The empty warehouses were filled by famous nightclubs, including the legendary Hacienda, and after an IRA bomb cleared out a big section of the central shopping district in 1996, the city started to become fashionable again. Certainly London had nothing to compare with Manchester's pop roster -- Buzzcocks, Joy Division, New Order, The Smiths, Happy Mondays, Stone Roses, Oasis. The worst of the sixties and seventies blocks were cleared away, and the soot cleaned off the old mills, and a thriving gay community turned a stinking canalside street into a row of hip restaurants and clubs. Euro money poured in, especially after Manchester was granted the 2002 Commonwealth Games, and a bunch of new glass towers went up in the center, including museums and posh hotels.

We didn't see much of that; sorry, not interested in glass towers or posh hotels. We did go in Urbis, a big glass wedge of an avant-garde urban museum, but we were there to see the fascinating Factory Records exhibit. Factory main man, con artist, rebel genius and genuinely Great Briton Tony Wilson had just died of cancer before we got there, so the exhibit had the character of a memorial about it. I never had much use for acid house or baggy or Madchester, and the only "E" I'm interested in is on this keyboard, but the Hacienda was a pretty interesting place, and the collection (much of it from New Order bassist Peter Hook) is vast. I've always enjoyed the kind of museum that finds the sense of life in ordinary detritus like crumpled matchbooks and so on.

The Castlefield district is where several canals and railways converge, including the world's first of each (depending on how you account for such things; the Bridgewater Canal, dating from 1761, and the Liverpool and Manchester Railway, from 1830, both terminate here. The area has one of the world's highest concentrations of old red brick mills, warehouses, bridges, viaducts, boat basins and stations.

The LMR, the first railway in the world with regular freight and passenger service with locomotive traction the entire way, originally terminated here, in what is now part of the Museum of Science and Industry complex. Much of the museum is rather dated-looking "interactive" stuff designed to excite children (but usually boring them instead), but there is an impressive collection of the big textile machines that made the modern world originate here: spinning jennies, spinning mules, jacquard looms (the first programmable, stored-instruction "computers", really, dating from 1801).

In the Power Hall, a range of steam engines from early Newcomen engines built to pump water out of coal mines, through the enormous power-generating turbines, along with a number of important landmarks in railway locomotives are here. I was in heaven. Mrs. Fnarf was, however, able to contain her excitement, and spent most of the time sitting on a genuine LMC bench waiting for her husband to get tired of going "ooh! Ooh! Look at the flywheel on that one!"

Underneath the complex, you can tour one of the oddest museum experiences I've had -- traces of Manchester's original sewer system, complete with piped-in flushing water noises. Made me want to pee. Some of the exhibits were inadvertently more exhibits of ridiculous museum display techniques -- bad mannequins and so on -- than of the thing they were supposedly teaching you about. I'm sure it was cutting-edge pedagogical style a few years ago. I loved every tasteless cheesy moment of it.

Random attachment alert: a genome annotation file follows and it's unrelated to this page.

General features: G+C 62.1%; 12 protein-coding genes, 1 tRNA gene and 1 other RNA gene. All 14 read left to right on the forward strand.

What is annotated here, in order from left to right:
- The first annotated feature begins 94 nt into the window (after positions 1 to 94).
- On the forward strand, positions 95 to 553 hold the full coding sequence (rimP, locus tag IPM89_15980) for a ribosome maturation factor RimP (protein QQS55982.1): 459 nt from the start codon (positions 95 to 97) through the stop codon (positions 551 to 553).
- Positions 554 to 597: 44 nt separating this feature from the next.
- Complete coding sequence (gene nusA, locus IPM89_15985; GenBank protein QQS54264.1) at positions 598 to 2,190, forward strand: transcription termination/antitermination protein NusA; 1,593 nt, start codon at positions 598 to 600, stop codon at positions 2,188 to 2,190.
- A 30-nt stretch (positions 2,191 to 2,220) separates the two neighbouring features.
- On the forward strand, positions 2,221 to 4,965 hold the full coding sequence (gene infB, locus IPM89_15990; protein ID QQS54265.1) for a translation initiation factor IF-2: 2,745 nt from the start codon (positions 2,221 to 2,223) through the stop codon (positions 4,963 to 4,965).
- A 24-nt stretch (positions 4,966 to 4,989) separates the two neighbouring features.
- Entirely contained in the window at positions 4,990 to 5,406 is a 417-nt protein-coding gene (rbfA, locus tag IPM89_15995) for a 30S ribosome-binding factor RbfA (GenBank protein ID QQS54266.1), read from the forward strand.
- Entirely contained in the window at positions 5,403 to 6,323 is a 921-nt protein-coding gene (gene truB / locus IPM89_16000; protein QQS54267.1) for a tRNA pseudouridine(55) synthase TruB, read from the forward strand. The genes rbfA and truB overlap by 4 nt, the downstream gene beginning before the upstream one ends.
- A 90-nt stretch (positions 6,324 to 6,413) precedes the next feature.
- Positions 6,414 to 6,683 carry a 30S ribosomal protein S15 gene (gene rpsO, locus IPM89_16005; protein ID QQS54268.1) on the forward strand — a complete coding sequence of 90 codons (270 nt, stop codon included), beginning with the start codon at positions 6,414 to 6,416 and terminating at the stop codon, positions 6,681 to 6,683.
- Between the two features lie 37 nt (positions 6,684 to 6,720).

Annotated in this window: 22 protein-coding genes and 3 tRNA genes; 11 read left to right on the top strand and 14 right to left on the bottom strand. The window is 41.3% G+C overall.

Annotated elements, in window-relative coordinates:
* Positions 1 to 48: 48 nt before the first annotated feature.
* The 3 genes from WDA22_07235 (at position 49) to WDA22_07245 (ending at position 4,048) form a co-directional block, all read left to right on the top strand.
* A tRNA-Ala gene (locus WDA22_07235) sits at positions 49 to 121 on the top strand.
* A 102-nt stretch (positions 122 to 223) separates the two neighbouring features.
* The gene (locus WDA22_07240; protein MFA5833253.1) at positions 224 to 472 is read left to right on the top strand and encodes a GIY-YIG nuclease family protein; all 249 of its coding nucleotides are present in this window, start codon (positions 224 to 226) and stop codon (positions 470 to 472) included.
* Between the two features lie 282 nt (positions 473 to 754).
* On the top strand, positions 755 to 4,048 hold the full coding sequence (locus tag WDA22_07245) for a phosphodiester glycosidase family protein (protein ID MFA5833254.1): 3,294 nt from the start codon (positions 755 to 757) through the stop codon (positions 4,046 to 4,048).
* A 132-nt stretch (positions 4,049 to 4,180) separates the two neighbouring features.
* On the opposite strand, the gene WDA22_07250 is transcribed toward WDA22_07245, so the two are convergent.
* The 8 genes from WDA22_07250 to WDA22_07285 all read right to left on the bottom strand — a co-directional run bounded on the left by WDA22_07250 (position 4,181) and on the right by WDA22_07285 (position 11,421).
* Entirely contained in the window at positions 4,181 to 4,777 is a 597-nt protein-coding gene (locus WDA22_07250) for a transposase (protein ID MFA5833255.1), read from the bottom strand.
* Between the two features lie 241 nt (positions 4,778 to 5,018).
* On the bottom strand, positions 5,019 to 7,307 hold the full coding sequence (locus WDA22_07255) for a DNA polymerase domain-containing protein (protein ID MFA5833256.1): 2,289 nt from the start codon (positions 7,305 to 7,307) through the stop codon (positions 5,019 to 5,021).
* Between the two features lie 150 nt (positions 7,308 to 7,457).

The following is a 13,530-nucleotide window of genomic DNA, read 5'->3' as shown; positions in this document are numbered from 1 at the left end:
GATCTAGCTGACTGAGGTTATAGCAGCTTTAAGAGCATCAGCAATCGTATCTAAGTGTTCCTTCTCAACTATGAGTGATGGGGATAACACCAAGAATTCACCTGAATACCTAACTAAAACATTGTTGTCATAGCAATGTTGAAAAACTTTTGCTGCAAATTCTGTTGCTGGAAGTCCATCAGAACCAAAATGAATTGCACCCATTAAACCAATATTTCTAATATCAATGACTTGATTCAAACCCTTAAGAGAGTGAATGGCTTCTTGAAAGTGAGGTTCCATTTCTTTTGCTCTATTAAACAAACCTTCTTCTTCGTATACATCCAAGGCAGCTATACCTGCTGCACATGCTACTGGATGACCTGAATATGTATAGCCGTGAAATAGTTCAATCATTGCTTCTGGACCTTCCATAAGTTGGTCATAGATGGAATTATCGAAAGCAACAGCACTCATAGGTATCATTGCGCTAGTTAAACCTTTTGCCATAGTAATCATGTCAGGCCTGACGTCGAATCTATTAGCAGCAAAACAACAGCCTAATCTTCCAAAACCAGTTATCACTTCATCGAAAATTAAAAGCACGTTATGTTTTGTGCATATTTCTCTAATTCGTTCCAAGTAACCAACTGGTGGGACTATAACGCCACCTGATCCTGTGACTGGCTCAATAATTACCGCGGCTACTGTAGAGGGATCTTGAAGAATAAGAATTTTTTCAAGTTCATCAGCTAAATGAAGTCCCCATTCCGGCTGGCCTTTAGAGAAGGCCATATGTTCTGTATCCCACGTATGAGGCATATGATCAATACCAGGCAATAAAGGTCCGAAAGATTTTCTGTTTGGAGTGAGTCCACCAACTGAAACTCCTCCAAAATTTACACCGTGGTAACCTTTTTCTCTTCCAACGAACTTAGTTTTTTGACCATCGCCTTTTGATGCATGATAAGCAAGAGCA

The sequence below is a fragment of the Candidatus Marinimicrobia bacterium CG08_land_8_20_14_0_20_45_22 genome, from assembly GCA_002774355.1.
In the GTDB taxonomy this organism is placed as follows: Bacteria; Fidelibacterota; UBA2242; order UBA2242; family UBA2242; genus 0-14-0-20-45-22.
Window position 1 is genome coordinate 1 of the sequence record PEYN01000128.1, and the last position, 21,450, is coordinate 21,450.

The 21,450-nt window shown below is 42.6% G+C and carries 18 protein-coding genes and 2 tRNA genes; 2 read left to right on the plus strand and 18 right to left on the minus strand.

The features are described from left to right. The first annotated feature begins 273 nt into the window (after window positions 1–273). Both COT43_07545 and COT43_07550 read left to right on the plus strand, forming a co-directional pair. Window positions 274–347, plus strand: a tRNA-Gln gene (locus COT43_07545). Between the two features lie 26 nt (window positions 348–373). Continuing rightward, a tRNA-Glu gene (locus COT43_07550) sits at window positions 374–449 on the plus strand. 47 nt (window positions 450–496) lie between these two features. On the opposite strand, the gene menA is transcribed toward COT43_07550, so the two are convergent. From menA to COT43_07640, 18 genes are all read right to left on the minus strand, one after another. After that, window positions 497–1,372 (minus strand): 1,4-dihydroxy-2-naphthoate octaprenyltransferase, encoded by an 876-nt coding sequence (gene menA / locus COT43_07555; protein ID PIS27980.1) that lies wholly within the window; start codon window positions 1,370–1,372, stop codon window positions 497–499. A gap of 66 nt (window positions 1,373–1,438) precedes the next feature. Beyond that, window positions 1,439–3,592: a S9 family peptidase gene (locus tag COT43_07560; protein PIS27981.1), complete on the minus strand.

Downtown, the fabulous Arndale Centre shopping mall, widely derided as the world's ugliest, and often likened to a toilet (it is or was made of millions of yellow glazed tiles), has been largely redone in the wake of the 1996 bomb, which destroyed half of it. Truly, the best revenge on the evil dreams of the IRA was when their idiotic bomb, which injured 200 people, became the impetus for a downtown revitalization. Of course, being perverse, we liked the toilet tiles better, and our favorite buildings downtown are not the new glass boxes, or the Victorian red-brick-porn of the Town Hall and its like, but the sixties aluminum-and-colored-panel towers like the stunning Manchester House, and the CIS tower.

The Hacienda nightclub was razed and rebuilt as a block of fancy apartments called The Hacienda, which is both funny and tragic. When the club was first sited there, the neighborhood was an abyss of crime and garbage, with the Rochdale Canal half-dry and filled with shopping trolleys, burnt-out cars, and the corpses of junkies. They took the space because no one else wanted it. Now, it's a fashionable district, and the canal has water and restored pleasure-cruising narrowboats in it.

In front of the posh new apartments was a makeshift tribute to the man who made the club and who made Manchester spring to life: Tony Wilson, who died days before. It was an odd tribute, in a corner that bore no traces of his time there, but it was sweet to see. Tony was a bit of a charlatan, but Factory Records was the real punk rock ideal -- there were never any contracts with the artists -- and he was a true creative risk-taker, and embodied a kind of wild Northern devil-may-care attitude that Manchester is rightly proud of.